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Old 31-Mar-2016, 10:18 PM   #1
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An unusual grounding question - more than one house panel ground?

I have a 30' antenna. I've read up and understand that I need to put a ground rod at the base, then bond that to my house ground, etc. etc.. The problem is that I can't determine 100% where the house ground is. It's an old house, I see the panel ground (stranded) going through the sill plate, but when I start digging outside I can't find it. I've dug several holes, and frankly now i'm more concerned about cutting through it or damaging it while digging. Maybe it runs along the foundation before going away from the house. But, I'm making an educated guess that it goes to my 450' well, which is right in line with the stranded ground exit point, about 25'away (it exists about 5 away from well wires). And from what i've read that's a far superior ground than rods. BTW I have no ground issues in the house, everything tests good.

I've also read it's not a great idea to run the #4 antenna ground inside the house and right to the panel ground buss. I'm slightly confused on that, though... even if I found the ground rod or cable outside and bonded to that, that leads to the panel anyway. So I'm not so sure why that's a bad idea.


I've considered 3 options:
1. don't ground antenna to house panel, just use ground rods. Bad idea due to difference in potential.
2. Use #4, from antenna ground rod, inside house to ground buss.
3. Simply adding another ground rod to the house's ground... keep existing ground, add #4 from panel ground buss to a new ground rod about 16' from panel, outside in a different direction where it is almsot certainly at least 16' from the existing stranded ground cable (and if there's a ground rod, 16' from where that would likely be), then bonding the antenna to that. Am I at risk of creating a ground loop by doing that, or is there another reason why having a 2nd house ground rod is a bad idea? Or even a third, if there are already 2?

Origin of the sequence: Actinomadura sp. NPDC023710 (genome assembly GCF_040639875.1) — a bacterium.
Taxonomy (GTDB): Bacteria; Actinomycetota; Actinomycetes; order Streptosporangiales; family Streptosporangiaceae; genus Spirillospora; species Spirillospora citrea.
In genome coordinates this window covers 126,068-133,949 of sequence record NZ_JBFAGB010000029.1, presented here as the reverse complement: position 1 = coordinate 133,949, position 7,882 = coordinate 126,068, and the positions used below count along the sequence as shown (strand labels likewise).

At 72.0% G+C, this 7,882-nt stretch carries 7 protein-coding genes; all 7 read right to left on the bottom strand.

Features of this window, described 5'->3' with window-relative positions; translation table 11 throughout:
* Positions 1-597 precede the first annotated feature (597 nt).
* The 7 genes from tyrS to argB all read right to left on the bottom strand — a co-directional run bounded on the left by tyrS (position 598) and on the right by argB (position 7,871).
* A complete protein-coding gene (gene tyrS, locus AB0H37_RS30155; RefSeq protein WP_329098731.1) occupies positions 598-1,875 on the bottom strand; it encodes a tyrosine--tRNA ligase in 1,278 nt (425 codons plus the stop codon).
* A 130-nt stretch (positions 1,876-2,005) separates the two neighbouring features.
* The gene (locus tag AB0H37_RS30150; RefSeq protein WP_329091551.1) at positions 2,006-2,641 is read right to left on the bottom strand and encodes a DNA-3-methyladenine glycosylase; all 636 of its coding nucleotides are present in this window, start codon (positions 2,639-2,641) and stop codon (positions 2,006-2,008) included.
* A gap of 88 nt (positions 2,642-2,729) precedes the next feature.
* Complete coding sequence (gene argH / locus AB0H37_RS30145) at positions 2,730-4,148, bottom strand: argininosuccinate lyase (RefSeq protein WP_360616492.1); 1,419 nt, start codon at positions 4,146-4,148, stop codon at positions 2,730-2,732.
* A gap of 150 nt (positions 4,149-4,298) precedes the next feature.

My house has been hit by lightning before, lost a lot of electronics, so I really want to ground it properly... without going too crazy on cost. Plus I intend to move the antenna in a couple months another 70' to my nearby field for better reception, and will bond it with rods every 25', which seems to be the conventional wisdom.

BTW I don't mean be sound snooty or whatever, but if you're not sure, please don't speculate. I've researched a lot but would appreciate input someone who knows what they're talking about! Any help is appreciated!

Last edited by twaw; 31-Mar-2016 at 10:20 PM.
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Old 1-Apr-2016, 10:46 AM   #2
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Grounding won't save you completely from lightning but it will improve your odds of avoiding damage from nearby strikes. FWIW, I lost my preamp and a custom furnace controller day before yesterday when a line of thunderstorms went through here. Everything is properly grounded but it happens. I wasn't home at the time, but the symptoms are of a near-by strike.

There are a number of schemes that meet code, so feel free to use whatever works out best for you.

1. Install your 8' ground rod at the base of the tower and connect the tower to it.

2. Run your #4 bonding wire and connect it to any of the following:

A. If your incoming water pipe from the well is metal and is already connected to your home's ground (should be) , connect to it. It meets code and is convenient.

B. Connect to the grounding wire that comes out of the electrical panel.

C. Connect it to the grounding bus, if available.

d. Any other connecting point permitted by your local (if any) or national electrical codes (NEC Article 810).
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Old 1-Apr-2016, 3:18 PM   #3
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Thanks AD Tech! Sorry to hear about your lightning strike, that sucks... I've learned the hard way that the only total protection is to unplug/disconnect, which I'm sure you know... but of course that's not always practical for most of our electronics.

In my personal recording studio, where I lost a lot of gear a few years back from a strike, I now unplug the main power when not in use. FWIW, my house's previous owner had a lightning rod at each end of the house and I'm pretty sure it hit one rod (whose ground was close to the studio). After the strike I learned that lightning rods may save the house but will possibly attract the lightning, so I removed both... haven't had a strike since. Of course now my antenna is essentially a lightning rod, but once I move my antenna it will be about 100' from the house panel. I plan to install ground rods every 25 feet so hopefully over that distance a strike's voltage will be mitigated.

Your answer explained a lot for me, I'm going to go with your option C, going direct to the panel ground buss, it's the easiest way for me to ensure no difference in potential. Thanks again!
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Old 1-Apr-2016, 7:29 PM   #4
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Stopping a lightning strike, is similar to stopping a leaky basement.
It can never actually be stopped, just redirected.

Lightning will easily jump switching contacts on audio gear. You're correct in unplugging it. This would include phone and/ or internet, too.
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